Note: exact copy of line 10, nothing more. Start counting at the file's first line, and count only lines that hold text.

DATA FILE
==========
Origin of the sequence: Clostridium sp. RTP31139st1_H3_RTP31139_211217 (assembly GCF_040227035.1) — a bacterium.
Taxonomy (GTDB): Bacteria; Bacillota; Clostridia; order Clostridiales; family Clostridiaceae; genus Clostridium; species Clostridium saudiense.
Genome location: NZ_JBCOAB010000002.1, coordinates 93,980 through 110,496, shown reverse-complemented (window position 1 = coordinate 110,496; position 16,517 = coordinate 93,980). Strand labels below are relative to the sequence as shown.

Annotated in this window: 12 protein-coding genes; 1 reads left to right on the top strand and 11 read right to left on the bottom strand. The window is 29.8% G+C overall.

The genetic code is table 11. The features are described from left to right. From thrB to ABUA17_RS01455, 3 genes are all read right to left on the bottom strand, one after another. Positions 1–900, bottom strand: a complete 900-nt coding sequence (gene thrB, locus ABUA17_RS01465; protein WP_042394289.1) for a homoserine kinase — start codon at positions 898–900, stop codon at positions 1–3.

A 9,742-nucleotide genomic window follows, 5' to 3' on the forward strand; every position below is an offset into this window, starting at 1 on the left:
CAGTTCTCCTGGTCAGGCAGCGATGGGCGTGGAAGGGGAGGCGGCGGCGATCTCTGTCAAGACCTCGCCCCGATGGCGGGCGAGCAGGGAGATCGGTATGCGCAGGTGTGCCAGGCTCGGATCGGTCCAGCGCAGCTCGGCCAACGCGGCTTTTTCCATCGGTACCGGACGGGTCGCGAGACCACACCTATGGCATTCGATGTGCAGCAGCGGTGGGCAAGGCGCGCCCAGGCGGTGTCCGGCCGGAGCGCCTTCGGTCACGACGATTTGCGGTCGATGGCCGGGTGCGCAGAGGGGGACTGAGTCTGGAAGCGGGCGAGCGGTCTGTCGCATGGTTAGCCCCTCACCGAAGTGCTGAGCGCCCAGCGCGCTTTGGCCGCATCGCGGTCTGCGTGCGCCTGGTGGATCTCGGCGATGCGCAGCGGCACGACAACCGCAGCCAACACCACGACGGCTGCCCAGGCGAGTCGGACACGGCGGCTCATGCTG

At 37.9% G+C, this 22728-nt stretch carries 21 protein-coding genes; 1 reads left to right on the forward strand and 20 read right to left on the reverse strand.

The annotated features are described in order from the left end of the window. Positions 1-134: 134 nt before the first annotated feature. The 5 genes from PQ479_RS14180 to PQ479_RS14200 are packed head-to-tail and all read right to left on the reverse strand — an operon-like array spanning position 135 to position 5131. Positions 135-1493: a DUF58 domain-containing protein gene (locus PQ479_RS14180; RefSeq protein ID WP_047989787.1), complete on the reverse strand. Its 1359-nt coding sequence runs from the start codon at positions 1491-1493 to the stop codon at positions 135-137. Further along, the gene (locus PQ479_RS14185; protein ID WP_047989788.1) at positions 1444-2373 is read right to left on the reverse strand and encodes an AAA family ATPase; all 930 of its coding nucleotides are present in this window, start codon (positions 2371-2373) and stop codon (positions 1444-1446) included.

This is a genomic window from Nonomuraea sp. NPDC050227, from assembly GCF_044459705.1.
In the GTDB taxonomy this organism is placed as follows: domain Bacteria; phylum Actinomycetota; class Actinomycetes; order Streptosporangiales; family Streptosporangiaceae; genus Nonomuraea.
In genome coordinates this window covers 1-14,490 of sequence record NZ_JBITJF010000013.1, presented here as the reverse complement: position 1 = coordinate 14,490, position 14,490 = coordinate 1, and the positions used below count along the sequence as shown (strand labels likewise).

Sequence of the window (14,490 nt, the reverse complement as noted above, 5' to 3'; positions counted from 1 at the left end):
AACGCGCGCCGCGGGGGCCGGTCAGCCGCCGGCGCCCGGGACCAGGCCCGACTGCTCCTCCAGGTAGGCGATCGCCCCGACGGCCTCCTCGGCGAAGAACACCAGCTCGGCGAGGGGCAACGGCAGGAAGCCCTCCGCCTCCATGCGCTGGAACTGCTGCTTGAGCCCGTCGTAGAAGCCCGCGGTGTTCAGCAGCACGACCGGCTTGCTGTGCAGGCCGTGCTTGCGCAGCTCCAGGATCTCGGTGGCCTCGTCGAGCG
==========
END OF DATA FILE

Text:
This is a genomic window from Nonomuraea sp. NPDC050227, from assembly GCF_044459705.1.